Credit Conditions & Retails Sales
We have seen credit standards tightening over the last few years, but demand was mostly unaffected. However, during Q1 2019 we saw data published showing a significant drop in consumer demand. The demand data for credit card loans and other consumer loans were the weakest seen in almost a decade.
Given tightening loan standards and weaker credit demand, weaker retail sales growth would certainly not come as a surprise. However, monthly U.S. retail sales fell by 1.2% in December from the prior month, which is the weakest monthly change in 9 years.
Figure 3 - Source: TradingEconomics
Corporate Earnings & Investments
We have also seen earnings estimates for the S&P 500 decrease significantly over the last few months. The earnings estimate for Q1 2019 has now turned negative.
Figure 4 - Source: Jesse Felder on Twitter
Another less than encouraging sign for the future is that fund managers are asking for improved balance sheets over returning cash to shareholder or increasing capex. Given the amount of corporate leverage in the market, I agree that improving the balance sheet is important. However, can the market really go unaffected if companies head the advice and start deleveraging?
Figure 5 - Source: Holger Zschaepitz on Twitter
The Atlanta Fed did earlier in the week drop the Q4 2018 GDP estimated growth to 1.5% from 2.7% following the weak retail sales number. It is interesting to note that the overall stock and corporate credit spreads seemed completely unaffected by the weaker economic data.
Figure 6 - Source: YCharts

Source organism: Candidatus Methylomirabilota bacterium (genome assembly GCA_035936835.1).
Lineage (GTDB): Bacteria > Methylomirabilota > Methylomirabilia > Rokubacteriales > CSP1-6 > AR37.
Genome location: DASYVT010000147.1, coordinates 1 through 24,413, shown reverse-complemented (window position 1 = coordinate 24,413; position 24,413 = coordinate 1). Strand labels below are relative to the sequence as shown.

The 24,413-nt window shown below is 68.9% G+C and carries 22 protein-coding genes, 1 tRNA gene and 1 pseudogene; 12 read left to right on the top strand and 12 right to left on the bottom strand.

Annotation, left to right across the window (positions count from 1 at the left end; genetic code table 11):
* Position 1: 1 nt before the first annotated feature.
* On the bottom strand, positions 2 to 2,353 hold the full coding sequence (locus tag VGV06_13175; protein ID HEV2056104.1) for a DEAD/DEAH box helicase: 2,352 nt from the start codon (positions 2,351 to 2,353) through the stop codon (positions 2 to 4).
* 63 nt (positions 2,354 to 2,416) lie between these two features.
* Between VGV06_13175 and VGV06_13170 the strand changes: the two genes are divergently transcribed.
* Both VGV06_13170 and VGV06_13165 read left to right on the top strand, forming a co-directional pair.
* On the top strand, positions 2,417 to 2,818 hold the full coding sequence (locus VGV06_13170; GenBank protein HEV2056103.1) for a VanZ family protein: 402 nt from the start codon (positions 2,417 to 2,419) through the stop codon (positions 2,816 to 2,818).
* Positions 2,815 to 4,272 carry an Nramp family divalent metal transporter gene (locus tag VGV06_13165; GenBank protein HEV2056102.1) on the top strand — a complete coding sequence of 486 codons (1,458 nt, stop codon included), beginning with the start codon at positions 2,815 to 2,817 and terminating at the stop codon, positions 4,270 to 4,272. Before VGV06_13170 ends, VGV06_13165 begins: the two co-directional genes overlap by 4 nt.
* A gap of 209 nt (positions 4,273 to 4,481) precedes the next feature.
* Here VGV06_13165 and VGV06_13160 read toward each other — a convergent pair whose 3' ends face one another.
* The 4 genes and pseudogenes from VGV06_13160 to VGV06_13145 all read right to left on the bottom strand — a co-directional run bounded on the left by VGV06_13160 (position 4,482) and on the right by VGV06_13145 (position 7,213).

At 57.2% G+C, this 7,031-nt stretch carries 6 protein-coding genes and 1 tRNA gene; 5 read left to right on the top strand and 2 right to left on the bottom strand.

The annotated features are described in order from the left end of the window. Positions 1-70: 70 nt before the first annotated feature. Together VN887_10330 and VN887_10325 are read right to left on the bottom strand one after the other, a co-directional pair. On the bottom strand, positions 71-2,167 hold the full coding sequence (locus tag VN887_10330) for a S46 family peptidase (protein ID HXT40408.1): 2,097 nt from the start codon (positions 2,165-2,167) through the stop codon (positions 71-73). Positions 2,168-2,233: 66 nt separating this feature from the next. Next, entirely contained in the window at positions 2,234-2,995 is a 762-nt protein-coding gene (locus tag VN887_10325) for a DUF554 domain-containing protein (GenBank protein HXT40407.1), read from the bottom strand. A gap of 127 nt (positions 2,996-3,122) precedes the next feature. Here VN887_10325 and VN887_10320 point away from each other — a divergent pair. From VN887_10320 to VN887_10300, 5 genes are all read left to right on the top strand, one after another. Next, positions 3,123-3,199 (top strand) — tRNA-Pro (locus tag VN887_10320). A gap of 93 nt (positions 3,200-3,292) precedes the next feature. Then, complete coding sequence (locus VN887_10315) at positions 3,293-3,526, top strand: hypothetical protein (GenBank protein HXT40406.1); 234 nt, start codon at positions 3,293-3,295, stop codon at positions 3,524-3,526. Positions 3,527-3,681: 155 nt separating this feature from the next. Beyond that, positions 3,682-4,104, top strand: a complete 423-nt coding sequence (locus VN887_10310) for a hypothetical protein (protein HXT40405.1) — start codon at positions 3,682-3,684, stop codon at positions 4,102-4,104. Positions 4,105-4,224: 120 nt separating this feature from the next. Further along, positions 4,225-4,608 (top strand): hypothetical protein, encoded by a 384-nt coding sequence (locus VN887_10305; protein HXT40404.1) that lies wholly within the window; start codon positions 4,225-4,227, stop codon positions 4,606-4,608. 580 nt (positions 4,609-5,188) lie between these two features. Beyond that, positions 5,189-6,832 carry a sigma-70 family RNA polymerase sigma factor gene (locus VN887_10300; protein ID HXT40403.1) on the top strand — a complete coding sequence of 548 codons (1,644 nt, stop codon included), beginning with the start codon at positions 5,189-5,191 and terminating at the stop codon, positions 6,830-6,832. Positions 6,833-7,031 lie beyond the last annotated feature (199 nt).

Given the government shutdown and cold weather in Q1 2019, GDP growth in the first quarter of 2019 could also come in on the weak side.
It seems like the market is expecting the Fed to save the day, because the price action would otherwise make little sense. I do think Jerome Powell and the Fed will act very similarly to what we have seen the Fed do over the last few decades.
However, I highly doubt the Fed will stop quantitative tightening or start lowering interest rates unless we see some distress in either the equity or credit markets, which would likely imply lower equity prices first.
Given the rebound in equities and the weaker economic data, I think decreasing the overall market risk would be the prudent approach for the long only investor. For the long/short investor, increasing some short positions would decrease the risk at a point in time when the market seems a bit detached from the economic reality.
Disclosure: I/we have no positions in any stocks mentioned, and no plans to initiate any positions within the next 72 hours. I wrote this article myself, and it expresses my own opinions. I am not receiving compensation for it (other than from Seeking Alpha). I have no business relationship with any company whose stock is mentioned in this article.